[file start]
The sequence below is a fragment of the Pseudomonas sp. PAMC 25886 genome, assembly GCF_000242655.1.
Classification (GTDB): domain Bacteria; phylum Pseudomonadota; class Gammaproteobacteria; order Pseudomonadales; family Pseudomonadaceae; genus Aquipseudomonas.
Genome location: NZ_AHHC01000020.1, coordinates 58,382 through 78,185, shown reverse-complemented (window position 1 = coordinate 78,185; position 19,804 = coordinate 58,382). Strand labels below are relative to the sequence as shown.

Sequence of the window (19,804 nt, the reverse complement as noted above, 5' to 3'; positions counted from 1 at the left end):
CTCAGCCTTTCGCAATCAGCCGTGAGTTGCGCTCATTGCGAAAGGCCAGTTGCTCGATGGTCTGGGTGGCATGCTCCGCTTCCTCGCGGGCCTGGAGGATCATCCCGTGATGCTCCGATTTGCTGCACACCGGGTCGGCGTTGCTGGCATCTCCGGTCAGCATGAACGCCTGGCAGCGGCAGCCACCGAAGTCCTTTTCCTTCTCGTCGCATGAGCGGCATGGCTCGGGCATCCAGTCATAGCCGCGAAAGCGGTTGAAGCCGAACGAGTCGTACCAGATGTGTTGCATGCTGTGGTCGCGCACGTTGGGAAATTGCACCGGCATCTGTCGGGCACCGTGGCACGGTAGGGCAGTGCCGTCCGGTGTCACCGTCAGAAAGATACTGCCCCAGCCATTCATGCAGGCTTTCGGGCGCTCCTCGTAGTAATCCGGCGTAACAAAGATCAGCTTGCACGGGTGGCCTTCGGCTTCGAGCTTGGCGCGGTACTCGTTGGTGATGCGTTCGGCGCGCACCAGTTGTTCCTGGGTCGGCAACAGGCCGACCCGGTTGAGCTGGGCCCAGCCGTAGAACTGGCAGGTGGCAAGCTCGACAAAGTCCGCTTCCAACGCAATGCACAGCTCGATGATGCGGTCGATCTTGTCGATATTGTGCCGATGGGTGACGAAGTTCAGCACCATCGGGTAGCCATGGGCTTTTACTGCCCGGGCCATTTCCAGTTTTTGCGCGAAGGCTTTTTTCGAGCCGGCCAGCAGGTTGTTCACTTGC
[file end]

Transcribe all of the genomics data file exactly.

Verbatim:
The sequence below is a fragment of the Pseudomonas sp. PAMC 25886 genome, assembly GCF_000242655.1.
Classification (GTDB): domain Bacteria; phylum Pseudomonadota; class Gammaproteobacteria; order Pseudomonadales; family Pseudomonadaceae; genus Aquipseudomonas.
Genome location: NZ_AHHC01000020.1, coordinates 58,382 through 78,185, shown reverse-complemented (window position 1 = coordinate 78,185; position 19,804 = coordinate 58,382). Strand labels below are relative to the sequence as shown.

Sequence of the window (19,804 nt, the reverse complement as noted above, 5' to 3'; positions counted from 1 at the left end):
CTCAGCCTTTCGCAATCAGCCGTGAGTTGCGCTCATTGCGAAAGGCCAGTTGCTCGATGGTCTGGGTGGCATGCTCCGCTTCCTCGCGGGCCTGGAGGATCATCCCGTGATGCTCCGATTTGCTGCACACCGGGTCGGCGTTGCTGGCATCTCCGGTCAGCATGAACGCCTGGCAGCGGCAGCCACCGAAGTCCTTTTCCTTCTCGTCGCATGAGCGGCATGGCTCGGGCATCCAGTCATAGCCGCGAAAGCGGTTGAAGCCGAACGAGTCGTACCAGATGTGTTGCATGCTGTGGTCGCGCACGTTGGGAAATTGCACCGGCATCTGTCGGGCACCGTGGCACGGTAGGGCAGTGCCGTCCGGTGTCACCGTCAGAAAGATACTGCCCCAGCCATTCATGCAGGCTTTCGGGCGCTCCTCGTAGTAATCCGGCGTAACAAAGATCAGCTTGCACGGGTGGCCTTCGGCTTCGAGCTTGGCGCGGTACTCGTTGGTGATGCGTTCGGCGCGCACCAGTTGTTCCTGGGTCGGCAACAGGCCGACCCGGTTGAGCTGGGCCCAGCCGTAGAACTGGCAGGTGGCAAGCTCGACAAAGTCCGCTTCCAACGCAATGCACAGCTCGATGATGCGGTCGATCTTGTCGATATTGTGCCGATGGGTGACGAAGTTCAGCACCATCGGGTAGCCATGGGCTTTTACTGCCCGGGCCATTTCCAGTTTTTGCGCGAAGGCTTTTTTCGAGCCGGCCAGCAGGTTGTTCACTTGC